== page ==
Five Points: DREAM.11

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“Each of the Five Points is a finger,” said Bill “The Butcher” Cutting in the film Gangs of New York. “When I close my hand it becomes a fist. And, if I wish, I can turn it against you.”

Sixteen of DREAM’s mixed martial artists will enter the Yokohama Arena in Yokohama, Japan on Oct. 6 for DREAM 11, make fists, and turn them against each other. Here are five points to watch for on Tuesday night.

Lightweight Trilogy for Supremacy

Japanese grappling wizard Shinya Aoki was the first person in MMA to tap out an opponent with a gogoplata at PRIDE Shockwave on New Year’s Eve 2006 and Joachim Hansen was the unfortunate soul doing the tapping. Two years later Hansen crossed paths with Aoki again in the finals of DREAM’s lightweight grand prix. Aoki carried a 12-fight win streak into the bout and Hansen was actually an injury alternate for Philly phenom Eddie Alvarez, the man who beat Hansen in the quarterfinals. Hansen rose to the occasion, though, and after a grounded punch onslaught by “Hellboy,” the “Tobikan Judan” had to be carried out of the ring and Hansen became DREAM’s inaugural lightweight champion.

Each fighter’s win over the other had a transformative effect on their careers. Aoki’s masterful submission put him on the MMA map, while Hansen’s vicious technical knockout provided the Norwegian fighter with his first signature win since defeating Takanori Gomi in 2003. Aoki has posted a 4-1 record, his only loss a welterweight bout versus Hayato “Mach” Sakurai. Taking Hansen’s title would fulfill Aoki’s championship grooming in Japan, where he’s fallen short in two tournaments designed to make him a star.

Aoki can’t afford to test the stand-up waters with Hansen and on the ground, his ability to take punishment is the opposite of Antonio Rodrigo Nogueira’s. As long as Hansen avoids rubber guard traps and isn’t too rusty after a 15-month layoff, he should emerge victorious.

Warren’s Featherweight Warning?

Joe Warren has never competed in MMA outside of DREAM’s featherweight tournament, besting former WEC champion Chase Beebe and formerly pound-for-pound ranked Norifumi “Kid” Yamamoto in the process. The gritty Team Quest fighter faces another stern test in Bibiano Fernandes, a jiu-jitsu stylist who has come into the sport in a similar trial-by-fire fashion. The Brazilian, however, has not been able to rise above like the American.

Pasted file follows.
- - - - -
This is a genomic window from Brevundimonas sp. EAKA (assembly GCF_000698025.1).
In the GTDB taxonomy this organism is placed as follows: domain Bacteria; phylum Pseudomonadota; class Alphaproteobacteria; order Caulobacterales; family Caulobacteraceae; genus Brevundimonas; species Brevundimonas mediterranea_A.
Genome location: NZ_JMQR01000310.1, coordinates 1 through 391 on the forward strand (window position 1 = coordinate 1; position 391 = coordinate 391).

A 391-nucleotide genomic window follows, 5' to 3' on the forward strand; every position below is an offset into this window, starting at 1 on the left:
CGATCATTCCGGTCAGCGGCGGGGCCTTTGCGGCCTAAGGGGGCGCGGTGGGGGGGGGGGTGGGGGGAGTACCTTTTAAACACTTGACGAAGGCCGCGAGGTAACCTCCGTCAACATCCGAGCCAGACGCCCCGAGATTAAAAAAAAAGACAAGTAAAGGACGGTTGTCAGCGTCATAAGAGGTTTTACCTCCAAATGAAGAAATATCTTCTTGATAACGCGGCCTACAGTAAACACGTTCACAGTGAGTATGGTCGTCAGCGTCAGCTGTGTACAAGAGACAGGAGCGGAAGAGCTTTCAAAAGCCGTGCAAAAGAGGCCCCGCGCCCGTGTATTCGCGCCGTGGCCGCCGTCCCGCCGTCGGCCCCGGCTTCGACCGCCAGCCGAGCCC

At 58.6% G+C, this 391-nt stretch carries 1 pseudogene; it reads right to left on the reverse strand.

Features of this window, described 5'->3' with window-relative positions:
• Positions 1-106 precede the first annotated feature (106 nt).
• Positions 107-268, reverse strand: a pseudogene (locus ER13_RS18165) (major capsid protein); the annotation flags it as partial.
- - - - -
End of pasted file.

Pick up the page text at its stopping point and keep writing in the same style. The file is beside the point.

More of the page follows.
If Warren can sprawl and brawl, a ticket to the finals is in his pocket. Fernandes has to be aggressive and creative, forcing scrambles. The more chaos, the greater the chance he can catch Warren making a rookie mistake.

The opposite end of the tournament bracket pits Hiroyuki Takaya against Hideo Tokoro. Tokoro’s inconsistency doesn’t serve him well against a single-minded fighter like the “Streetfight Bancho.” Takaya comes to strike his opponents faces off. As long as he’s patient with his striking, a chance at Warren-Fernandes is likely.

Assuming the tournament sees each favorite head into the next round, Warren likely exploits Takaya’s wrestling weakness with the same iron-chinned performance he had against Yamamoto. A tournament win for Warren would mark one of the best entrances into the sport’s modern era and put other lower weight fighters on notice.

Daiki Hata takes on Kazuyuki Miyata in a reserve bout and “DJ Taiki” should beat Miyata in every aspect.

Super Hulk Hoedown

Japan’s consummate underdog, “Minowaman” must reach deep into his bag of tricks to avoid Hong Man Choi’s physical power. Rameau Theirry Sokoudjou can’t reply on his strength against Bob “The Beast” Sapp, so technical and tenacious striking are needed on his way to a much needed tournament win. Perhaps more important than defeating MMA anomalies like Sapp, Choi and Minowa, a bout between Sokoudjou and is original DREAM.11 opponent and Strikeforce light heavyweight champion and Gegard Mousasi hangs in the balance.

“Crusher” Kawajiri Preys

Tatsuya Kawajiri is in a no-win situation, facing wrestler Melchor Manibusan. One of the world’s best lightweights, Kawaijiri should dispose of his one-dimensional opponent with ease, but if some gods shine down on Manibusan, Kawajiri’s stock will take a Keith Jardine-Houston Alexander-like plunge. Expect “Crusher” to earn a KO in a bout that represents the quizzical side of Japanese matchmaking.

Sakuraba’s Final Countdown

MMA legend Kazushi Sakuraba was added to the event just three days before it takes place. Years past his prime and having suffered through some of the sport’s worst beatings, every time Sakuraba fights feelings of nostalgia accompanied by fears that he’ll suffer lasting neurological damage. Against MMA neophyte and former professional boxer, Rubin Williams, Sakuraba should find his famed single leg takedown and work for a submission win. Every fight starts standing, so Williams has a chance, but it’s more likely to be Sakuraba’s victorious swan song.

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